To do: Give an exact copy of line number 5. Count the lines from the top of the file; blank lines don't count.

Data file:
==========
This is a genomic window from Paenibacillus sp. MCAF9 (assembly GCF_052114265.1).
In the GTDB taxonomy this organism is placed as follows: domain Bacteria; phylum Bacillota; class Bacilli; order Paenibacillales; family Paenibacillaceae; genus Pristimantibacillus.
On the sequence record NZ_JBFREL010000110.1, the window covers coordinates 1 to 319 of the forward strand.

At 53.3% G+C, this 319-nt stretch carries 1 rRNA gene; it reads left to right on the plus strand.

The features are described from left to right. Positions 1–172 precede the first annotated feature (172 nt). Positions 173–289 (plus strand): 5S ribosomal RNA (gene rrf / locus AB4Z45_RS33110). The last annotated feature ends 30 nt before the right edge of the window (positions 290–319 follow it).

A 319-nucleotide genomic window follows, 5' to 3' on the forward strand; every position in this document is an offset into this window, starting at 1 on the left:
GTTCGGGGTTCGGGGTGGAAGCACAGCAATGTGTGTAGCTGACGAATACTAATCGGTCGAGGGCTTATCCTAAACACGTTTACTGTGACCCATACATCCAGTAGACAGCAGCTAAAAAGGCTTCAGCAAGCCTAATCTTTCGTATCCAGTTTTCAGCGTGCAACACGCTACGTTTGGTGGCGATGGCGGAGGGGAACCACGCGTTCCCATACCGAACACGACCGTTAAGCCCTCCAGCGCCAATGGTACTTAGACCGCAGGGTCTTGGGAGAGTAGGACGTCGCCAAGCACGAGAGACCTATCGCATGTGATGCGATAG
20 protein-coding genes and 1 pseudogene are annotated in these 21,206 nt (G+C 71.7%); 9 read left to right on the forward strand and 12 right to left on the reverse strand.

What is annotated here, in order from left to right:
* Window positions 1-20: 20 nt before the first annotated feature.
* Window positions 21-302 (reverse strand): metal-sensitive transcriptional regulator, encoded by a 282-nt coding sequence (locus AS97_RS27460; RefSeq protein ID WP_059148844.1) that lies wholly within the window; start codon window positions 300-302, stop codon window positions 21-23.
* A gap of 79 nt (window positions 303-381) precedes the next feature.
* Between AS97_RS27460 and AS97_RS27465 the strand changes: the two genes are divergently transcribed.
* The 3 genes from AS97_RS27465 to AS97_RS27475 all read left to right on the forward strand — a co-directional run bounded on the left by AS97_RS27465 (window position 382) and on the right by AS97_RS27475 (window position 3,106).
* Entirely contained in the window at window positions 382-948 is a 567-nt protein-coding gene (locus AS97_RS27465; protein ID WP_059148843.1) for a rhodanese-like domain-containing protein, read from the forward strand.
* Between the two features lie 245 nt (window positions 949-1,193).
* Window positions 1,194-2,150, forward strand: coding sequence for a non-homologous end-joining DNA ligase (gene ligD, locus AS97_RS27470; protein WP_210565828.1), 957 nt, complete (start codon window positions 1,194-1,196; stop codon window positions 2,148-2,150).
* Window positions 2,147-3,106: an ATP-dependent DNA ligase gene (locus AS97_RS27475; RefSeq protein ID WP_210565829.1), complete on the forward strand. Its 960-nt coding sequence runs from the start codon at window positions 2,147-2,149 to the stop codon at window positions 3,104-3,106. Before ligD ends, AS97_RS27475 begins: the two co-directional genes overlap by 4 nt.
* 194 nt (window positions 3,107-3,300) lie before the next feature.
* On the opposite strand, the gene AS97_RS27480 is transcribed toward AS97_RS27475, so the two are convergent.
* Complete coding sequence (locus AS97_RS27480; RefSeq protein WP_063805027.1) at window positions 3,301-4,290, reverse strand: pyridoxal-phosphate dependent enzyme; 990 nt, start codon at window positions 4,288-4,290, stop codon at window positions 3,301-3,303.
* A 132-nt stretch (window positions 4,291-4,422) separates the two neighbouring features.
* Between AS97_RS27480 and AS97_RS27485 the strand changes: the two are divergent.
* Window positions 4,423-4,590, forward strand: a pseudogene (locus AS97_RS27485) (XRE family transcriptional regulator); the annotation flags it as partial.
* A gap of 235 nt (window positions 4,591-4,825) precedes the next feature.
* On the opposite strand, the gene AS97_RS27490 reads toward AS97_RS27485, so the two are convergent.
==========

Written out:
The features are described from left to right. Positions 1–172 precede the first annotated feature (172 nt). Positions 173–289 (plus strand): 5S ribosomal RNA (gene rrf / locus AB4Z45_RS33110). The last annotated feature ends 30 nt before the right edge of the window (positions 290–319 follow it).